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Published on September 22nd, 2016 | by Tina Casey

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100% “Invisible” Biofuel Powers US Navy’s Green Growler

September 22nd, 2016 by  


So, that was fast. Just a few years ago CleanTechnica took note of when the US Navy began demonstrating 50–50 biofuel blends in its aircraft. Despite loud objections from certain members of Congress, the Navy has been pushing forward with its biofuel initiatives and the result is the first test flight of a 100% jet biofuel earlier this month.

US Navy biofuel aircraft

Invisible Jet Biofuel For The US Navy

Things appear to have gone swimmingly with the test flight. The idea was to develop an “invisible” JP-5 jet fuel substitute that could be dropped into an existing aircraft — in this case Boeing’s advanced electronics jamming EA-18G Growler — without the pilot noticing any difference in performance.

Here’s the review from Lt. Cmdr. Bradley Fairfax, the pilot who flew the Growler on its September 1 flight at Naval Air Station Patuxent River in Maryland:

From takeoff to landing, you couldn’t tell any difference…The information presented to us in the airplane is pretty simplified but, as far as I could tell, the aircraft flew completely the same as [petroleum-based] JP-5 for the whole flight.

Don’t just take his word for it. Mary Picard, the Navy engineer who conducted the test monitoring from the ground, had this to say:

What we have seen is that the 100-percent bio-JP-5 appears to be basically transparent. It looks just like petroleum JP-5 in the airplane. So far, everything looks good and we haven’t noticed a difference.

As for performance, we’re assuming expectations would be high for an EA-18G flying on 100% biofuel. Boeing describes the aircraft thusly:

The EA-18G Growler is the most advanced airborne electronic attack (AEA) platform and is the only one in production today. A variant of the combat-proven F/A-18F Super Hornet, the Growler provides tactical jamming and electronic protection to U.S. military forces and allies around the world.

Boeing, by the way, has been front and center in the push to transition the aircraft industry out of petroleum dependency. The company has been waxing enthusiastic about the potentials for a salt-tolerant plant called salicornia, so it probably won’t surprise you to know that Boeing has paired up with Abu Dhabi’s Masdar to demonstrate a seawater-based biofuel crop system that also filters water and grows fish, to boot.

Agnostic Jet Biofuel For The US Navy

Biofuel took some hard knocks after the Bush Administration touched off a global food crisis with a biofuel policy that emphasized corn-to-ethanol, but the industry has already advanced to next-generation technologies and feedstocks.

That brings up another criteria of importance to the Navy,  source agnosticism. In other words, the Navy doesn’t care what the source is, as long as the final product meets performance standards.

Combined with the elimination of blending requirements, source agnosticism provides a huge logistical and strategic advantage over petroleum fuel.

With that in mind, let’s take a look at the Florida company that produced the fuel, Applied Research Associates, in partnership with Chevron Lummus Global (yes, that Chevron).

ARA lists some points in favor of its biofuel conversion process, dubbed Biofuels Isoconversion:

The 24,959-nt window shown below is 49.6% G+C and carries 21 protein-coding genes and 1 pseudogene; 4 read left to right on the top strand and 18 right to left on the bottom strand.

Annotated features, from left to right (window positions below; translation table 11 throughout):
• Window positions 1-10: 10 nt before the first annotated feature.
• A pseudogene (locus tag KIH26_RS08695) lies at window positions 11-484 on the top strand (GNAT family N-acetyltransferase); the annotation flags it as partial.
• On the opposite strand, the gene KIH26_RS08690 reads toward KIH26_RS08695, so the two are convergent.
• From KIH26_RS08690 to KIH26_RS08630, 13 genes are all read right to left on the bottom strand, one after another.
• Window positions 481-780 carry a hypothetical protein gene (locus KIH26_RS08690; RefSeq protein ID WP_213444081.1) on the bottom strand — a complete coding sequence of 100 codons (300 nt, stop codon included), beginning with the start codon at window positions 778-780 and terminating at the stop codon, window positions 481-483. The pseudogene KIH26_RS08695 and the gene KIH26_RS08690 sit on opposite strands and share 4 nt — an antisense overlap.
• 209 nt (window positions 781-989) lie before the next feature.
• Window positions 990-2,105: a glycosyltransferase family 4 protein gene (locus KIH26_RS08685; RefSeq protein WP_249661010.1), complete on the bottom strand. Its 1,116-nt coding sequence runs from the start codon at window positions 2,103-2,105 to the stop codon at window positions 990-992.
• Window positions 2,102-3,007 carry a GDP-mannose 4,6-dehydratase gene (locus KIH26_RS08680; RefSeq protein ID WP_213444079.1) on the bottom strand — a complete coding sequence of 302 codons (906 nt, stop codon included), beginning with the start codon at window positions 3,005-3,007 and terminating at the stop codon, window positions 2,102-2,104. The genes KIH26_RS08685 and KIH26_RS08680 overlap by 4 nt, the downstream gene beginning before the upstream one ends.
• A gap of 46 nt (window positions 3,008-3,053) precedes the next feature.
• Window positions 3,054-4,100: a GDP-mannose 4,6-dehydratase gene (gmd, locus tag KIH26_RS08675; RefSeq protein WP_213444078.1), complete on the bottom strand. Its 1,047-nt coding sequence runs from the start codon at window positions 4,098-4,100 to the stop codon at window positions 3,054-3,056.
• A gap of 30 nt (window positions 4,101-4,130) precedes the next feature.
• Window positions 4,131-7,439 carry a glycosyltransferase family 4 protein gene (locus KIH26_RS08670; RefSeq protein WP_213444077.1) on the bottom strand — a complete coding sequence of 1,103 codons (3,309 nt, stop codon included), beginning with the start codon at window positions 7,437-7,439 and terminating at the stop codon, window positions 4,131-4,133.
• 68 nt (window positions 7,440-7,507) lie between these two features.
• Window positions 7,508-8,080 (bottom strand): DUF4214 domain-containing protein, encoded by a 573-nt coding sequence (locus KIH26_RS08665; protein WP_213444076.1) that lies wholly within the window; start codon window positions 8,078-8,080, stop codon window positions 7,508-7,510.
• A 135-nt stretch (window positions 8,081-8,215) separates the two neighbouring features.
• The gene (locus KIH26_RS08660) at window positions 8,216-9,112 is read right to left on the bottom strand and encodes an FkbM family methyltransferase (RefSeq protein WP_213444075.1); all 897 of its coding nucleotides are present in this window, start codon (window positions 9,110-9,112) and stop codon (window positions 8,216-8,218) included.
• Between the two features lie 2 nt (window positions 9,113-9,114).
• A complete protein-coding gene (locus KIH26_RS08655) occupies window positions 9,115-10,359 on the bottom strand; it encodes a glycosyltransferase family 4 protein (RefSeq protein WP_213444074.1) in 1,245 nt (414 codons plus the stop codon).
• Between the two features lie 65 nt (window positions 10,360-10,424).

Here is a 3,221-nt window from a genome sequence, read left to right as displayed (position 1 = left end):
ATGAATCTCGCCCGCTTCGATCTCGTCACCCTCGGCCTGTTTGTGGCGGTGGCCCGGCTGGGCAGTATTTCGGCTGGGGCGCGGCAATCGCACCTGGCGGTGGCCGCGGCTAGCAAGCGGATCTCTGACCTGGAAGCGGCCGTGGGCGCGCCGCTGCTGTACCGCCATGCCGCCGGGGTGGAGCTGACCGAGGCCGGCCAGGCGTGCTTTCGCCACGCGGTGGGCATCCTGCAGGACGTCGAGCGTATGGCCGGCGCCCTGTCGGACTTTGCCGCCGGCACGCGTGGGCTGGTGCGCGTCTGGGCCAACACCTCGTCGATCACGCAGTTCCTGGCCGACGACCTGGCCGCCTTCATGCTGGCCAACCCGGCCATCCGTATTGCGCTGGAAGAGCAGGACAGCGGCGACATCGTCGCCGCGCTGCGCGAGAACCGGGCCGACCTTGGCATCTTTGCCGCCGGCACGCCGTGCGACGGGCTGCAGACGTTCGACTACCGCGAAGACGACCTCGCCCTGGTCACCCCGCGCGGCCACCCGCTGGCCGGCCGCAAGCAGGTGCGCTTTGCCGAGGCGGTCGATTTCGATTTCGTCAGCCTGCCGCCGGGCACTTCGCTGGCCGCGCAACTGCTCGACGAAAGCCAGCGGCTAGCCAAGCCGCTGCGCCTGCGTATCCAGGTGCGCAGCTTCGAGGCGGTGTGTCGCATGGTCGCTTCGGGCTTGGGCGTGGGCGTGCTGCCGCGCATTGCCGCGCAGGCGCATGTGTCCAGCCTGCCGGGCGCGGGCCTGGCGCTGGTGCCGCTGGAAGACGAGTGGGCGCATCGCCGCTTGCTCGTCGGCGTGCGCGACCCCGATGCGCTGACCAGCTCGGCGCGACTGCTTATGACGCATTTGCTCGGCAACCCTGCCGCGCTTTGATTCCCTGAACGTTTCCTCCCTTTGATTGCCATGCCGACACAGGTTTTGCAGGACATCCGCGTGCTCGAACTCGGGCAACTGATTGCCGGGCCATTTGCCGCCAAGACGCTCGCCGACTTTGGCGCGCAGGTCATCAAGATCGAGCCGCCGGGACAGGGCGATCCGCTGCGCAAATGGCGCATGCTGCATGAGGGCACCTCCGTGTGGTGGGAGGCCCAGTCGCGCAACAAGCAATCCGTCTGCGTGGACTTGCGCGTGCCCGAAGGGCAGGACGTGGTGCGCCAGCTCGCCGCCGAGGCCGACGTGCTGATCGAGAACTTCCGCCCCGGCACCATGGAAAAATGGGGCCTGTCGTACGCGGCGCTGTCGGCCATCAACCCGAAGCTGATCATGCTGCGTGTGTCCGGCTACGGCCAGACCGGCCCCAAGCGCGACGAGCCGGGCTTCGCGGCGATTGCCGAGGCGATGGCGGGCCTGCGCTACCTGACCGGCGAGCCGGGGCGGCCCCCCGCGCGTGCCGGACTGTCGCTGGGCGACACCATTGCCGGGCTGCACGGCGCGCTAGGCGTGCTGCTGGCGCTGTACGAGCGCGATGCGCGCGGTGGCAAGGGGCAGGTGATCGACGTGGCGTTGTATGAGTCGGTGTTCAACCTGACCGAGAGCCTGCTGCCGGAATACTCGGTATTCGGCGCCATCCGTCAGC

• Feedstock agnostic – compatible with a wide range of waste fats, oils, and greases – no pretreatment other than filtering required.
  • Produces 100% drop-in fuels that meet petroleum specifications without blending.
  • Very short residence time means small footprint and low capital cost.

According to ARA, the process “converts any renewable fat, oil, and grease feedstock into high yields of 100% drop-in, pure hydrocarbon fuels that meet petroleum fuels specifications and other valuable chemicals.”

Here’s a visual explainer from ARA:

ARA biofuel for US Navy

Note that the biocrude can be dropped into existing refineries, which is where Chevron comes in.

Relatedly, the 100% biofuel product can be stored and transported in existing infrastructure without loss of quality, and without damaging pipes, tanks, and other equipment.

ARA and the Navy are really on a roll this year. Just last month the Navy put 18,000 gallons of ARA’s “ReadiDiesel” 100% biodiesel successfully through its paces, using a test ship in California.

Navy To Biofuel Haters: Go Jump In A Lake

As for those naysayers in Congress, Chevron is not the only big oil company to ramp up its interest in biofuels. That certainly complicates the picture for Republican legislators who have been undercutting the Obama Administration’s clean power initiatives (we’re looking at you, Jim Inhofe and John McCain).

Navy Secretary Ray Mabus also got in some digs by issuing this statement about the results of the Green Growler test flight:

…In the middle of the 19th century, we went from sail to coal. In the early 20th century, we moved from coal to oil. In the middle of the 20th century, we pioneered nuclear as a propulsion method. Every single time we moved to a new form of power, as we are doing now with alternative fuel, people had doubts; and every single time they were wrong.

So. There.

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Images: Top (cropped) via US Navy by Adam Skoczylas, bottom (screenshot) via ARA.

 
 
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About the Author

specializes in military and corporate sustainability, advanced technology, emerging materials, biofuels, and water and wastewater issues. Tina’s articles are reposted frequently on Reuters, Scientific American, and many other sites. Views expressed are her own. Follow her on Twitter @TinaMCasey and Google+.



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